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Discussion Starter #1
Considering that TLC NAND only has 300-500 write cycles the 1 million cycles they got with PCM is awesome. Not to mention the fact that it is 1000 times faster than NAND.
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It is good to see IBM coming up with TLC technology for this, it will enable NAND pricing for DRAM performance.
Quote:
IBM announced that it has developed a method to store three bits of data per cell using Phase-Change Memory (PCM). Intel and Micron set the memory world afire with their 3D XPoint announcement, but they have not revealed the underpinnings of the technology, which many speculate is either ReRAM- or PCM-based. In either case, the IBM PCM products will line up as competitors for 3D XPoint, though the ability to store more data per cell could provide IBM with a cost and density advantage.
http://www.tomshardware.com/news/ibm-pcm-tlc-3d-xpoint,31811.html
 

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Competition at its finest.
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I think we're about to enter a new era of storage. Can't wait to see where this and 3D XPoint go over the next few years!
 

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Excellent.
Now we know it can be adopted for use in Consoles with any brand of hardware. Intel seems to be banking on memory performance to sell future CPU's, as long as AMD can license this (or maybe make something similar of their own) then Intel won't have a monopoly on the new tech and the entire industry can move forward together.
 

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Discussion Starter #6
We definitely need open standards. Intel has tried to lock promising technology behind the wall of proprietary crap in the past, thus strangling the tech. Bubble RAM pops to mind.
 

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I cannot wait any longer, I need an Intel Optane 3D X-Point NVMe PCIe to launch at 400GB and $300 at Computex 2016 or soon after.

Why? Because I'm still hanging on to very old Intel 520 ssds from 2012, Ahhhhhhhhhhhhhhhhhh! (Screaming Emoticon)

and they are both almost out of warranty, (actually one full year left) Ahhhhhhhhhhhhhhh!

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Quote:
Originally Posted by iBruce View Post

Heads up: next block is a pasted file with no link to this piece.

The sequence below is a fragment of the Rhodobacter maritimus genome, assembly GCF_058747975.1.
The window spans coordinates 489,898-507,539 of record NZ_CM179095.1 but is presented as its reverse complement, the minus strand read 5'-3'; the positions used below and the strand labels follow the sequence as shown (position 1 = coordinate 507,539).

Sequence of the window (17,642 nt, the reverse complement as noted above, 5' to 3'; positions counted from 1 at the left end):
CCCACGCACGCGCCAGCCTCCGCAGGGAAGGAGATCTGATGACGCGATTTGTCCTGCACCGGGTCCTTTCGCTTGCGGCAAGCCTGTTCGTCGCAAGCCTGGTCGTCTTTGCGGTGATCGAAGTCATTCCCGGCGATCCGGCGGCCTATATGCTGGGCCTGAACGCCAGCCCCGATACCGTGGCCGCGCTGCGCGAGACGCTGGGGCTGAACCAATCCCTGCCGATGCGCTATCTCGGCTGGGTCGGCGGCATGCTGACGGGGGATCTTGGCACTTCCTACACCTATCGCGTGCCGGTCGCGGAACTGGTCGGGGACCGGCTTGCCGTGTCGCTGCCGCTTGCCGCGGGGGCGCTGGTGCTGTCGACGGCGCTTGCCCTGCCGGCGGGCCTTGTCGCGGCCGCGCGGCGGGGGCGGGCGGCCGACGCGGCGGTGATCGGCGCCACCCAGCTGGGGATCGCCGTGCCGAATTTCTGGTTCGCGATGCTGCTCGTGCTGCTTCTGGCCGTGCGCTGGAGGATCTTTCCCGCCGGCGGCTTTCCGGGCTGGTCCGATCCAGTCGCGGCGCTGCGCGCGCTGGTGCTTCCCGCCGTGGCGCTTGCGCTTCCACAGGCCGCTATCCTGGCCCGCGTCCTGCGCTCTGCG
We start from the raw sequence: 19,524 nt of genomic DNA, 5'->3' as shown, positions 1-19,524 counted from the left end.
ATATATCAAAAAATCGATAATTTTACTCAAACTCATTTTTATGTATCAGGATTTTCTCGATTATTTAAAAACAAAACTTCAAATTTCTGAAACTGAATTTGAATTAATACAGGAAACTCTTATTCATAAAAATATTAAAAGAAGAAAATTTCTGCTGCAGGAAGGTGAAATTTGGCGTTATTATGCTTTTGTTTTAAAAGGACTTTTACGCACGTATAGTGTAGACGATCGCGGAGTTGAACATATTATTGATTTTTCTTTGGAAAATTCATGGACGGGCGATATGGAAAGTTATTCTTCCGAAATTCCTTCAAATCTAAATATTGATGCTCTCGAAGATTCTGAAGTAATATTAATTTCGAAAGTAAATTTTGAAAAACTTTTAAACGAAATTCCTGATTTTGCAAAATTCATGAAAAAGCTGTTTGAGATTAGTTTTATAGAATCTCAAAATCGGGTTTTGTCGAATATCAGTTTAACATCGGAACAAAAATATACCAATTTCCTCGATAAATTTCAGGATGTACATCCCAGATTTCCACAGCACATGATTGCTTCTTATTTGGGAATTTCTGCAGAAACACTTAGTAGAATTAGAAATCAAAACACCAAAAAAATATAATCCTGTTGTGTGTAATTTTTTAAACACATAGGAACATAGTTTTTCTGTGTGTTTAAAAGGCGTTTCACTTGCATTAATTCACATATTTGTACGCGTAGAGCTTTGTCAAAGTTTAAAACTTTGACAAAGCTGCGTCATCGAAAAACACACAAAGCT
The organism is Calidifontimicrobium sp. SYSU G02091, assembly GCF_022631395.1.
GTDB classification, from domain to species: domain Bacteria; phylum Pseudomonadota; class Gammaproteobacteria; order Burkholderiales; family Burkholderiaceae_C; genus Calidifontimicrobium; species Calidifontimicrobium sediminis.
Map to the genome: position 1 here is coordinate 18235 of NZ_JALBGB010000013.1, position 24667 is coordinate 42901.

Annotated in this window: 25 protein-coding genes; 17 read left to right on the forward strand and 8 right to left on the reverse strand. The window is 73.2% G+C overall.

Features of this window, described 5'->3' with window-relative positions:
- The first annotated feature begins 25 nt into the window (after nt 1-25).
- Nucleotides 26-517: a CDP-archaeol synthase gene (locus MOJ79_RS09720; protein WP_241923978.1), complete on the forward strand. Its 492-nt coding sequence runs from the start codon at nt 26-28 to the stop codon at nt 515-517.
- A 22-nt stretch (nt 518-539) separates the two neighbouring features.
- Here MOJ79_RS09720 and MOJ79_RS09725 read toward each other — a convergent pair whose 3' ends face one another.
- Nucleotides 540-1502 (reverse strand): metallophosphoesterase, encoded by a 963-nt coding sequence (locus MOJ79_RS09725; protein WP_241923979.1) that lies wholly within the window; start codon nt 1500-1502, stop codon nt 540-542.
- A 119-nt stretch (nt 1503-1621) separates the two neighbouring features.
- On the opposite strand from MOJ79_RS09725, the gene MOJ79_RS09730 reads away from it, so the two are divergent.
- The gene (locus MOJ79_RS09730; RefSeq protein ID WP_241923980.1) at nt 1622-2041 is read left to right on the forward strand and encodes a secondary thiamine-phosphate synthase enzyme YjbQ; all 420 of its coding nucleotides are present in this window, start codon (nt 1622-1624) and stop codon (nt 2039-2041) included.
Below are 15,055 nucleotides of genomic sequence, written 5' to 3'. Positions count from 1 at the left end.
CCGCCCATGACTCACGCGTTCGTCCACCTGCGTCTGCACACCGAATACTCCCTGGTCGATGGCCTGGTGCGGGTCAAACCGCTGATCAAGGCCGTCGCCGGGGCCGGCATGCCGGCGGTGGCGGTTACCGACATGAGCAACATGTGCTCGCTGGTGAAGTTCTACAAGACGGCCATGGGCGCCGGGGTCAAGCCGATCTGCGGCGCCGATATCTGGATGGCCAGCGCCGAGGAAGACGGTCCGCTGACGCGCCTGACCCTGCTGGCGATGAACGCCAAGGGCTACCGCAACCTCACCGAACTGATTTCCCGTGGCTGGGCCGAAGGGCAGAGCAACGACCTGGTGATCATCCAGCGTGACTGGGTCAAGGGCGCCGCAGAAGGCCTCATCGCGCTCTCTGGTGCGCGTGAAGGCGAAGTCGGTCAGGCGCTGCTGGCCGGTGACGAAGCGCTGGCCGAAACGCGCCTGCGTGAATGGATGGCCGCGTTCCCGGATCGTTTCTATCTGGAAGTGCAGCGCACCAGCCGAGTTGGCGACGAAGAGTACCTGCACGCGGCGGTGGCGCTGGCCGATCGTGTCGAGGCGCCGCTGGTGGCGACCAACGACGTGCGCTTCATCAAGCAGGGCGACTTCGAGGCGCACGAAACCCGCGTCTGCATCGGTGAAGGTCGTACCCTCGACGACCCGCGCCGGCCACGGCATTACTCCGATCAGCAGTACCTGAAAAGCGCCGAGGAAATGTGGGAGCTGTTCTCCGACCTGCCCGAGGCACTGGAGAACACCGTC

I cannot wait any longer, I need an Intel Optane 3D X-Point NVMe PCIe to launch at 400GB and $300 at Computex 2016 or soon after.

Why? Because I'm still hanging on to very old Intel 520 ssds from 2012, Ahhhhhhhhhhhhhhhhhh! (Screaming Emoticon)

and they are both almost out of warranty, (actually one full year left) Ahhhhhhhhhhhhhhh!

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300$? U mean 1000++$?
 

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WOW !
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I just want to see one of these next gen PCIE devices tested in a real world environment. Seems like we have been hearing about xpoint and hypothetical competitors for ages now.

I could definitely use a storage device with lower latency, more IOPS, and better longevity than the current SSD drives available today.
 

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Quote:
Originally Posted by BarnacleMan View Post

I just want to see one of these next gen PCIE devices tested in a real world environment. Seems like we have been hearing about xpoint and hypothetical competitors for ages now.

I could definitely use a storage device with lower latency, more IOPS, and better longevity than the current SSD drives available today.
There were some tests on XPoint from IDF in China

X-Point was doing over 2GB/s sequential (which isn't that amazing since a 950 Pro can do that), but random Io was, "This demo showed 464,300 4K random IOPS, and if you do the math, that works out to 1.9 GB/s *worth of random IO*" so that is quite impressive.

http://www.pcper.com/news/Storage/IDF-Shenzhen-Intel-Demos-3D-XPoint-Optane-File-Copy-2-GBs
 

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Quote:
Originally Posted by Cakewalk_S View Post

I want to see this in mobile devices... Stupid slow storage is the plague of mobile devices right now. It's terrible. My Nexus 9 is like 1/10th the speed in storage than my SATA II ssd...
Using PCM/XPoint as unified memory will be perfect for mobile devices. No more separation between RAM and permanent storage, and RAM becomes non-volatile. Devices could almost completely power down when you turn the screen off, and instantly pick up where they left off when something wakes it up.
 

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Quote:
Originally Posted by Cakewalk_S View Post

I want to see this in mobile devices... Stupid slow storage is the plague of mobile devices right now. It's terrible. My Nexus 9 is like 1/10th the speed in storage than my SATA II ssd...
What do you do with your phone bruh? I mean it wasn't until my GNexus hit the 3yr mark that the infamous no TRIM bug really slowed the phone down and by that time I got an S6 which is more responsive than most people's computers especially with having to read 4k videos and play them back.

So anyone got a guess as to how long we'll have to wait to see this stuff end consumer side or is this another "hey we're making this awesome tech but its really just another research project that won't make it to market"?
 
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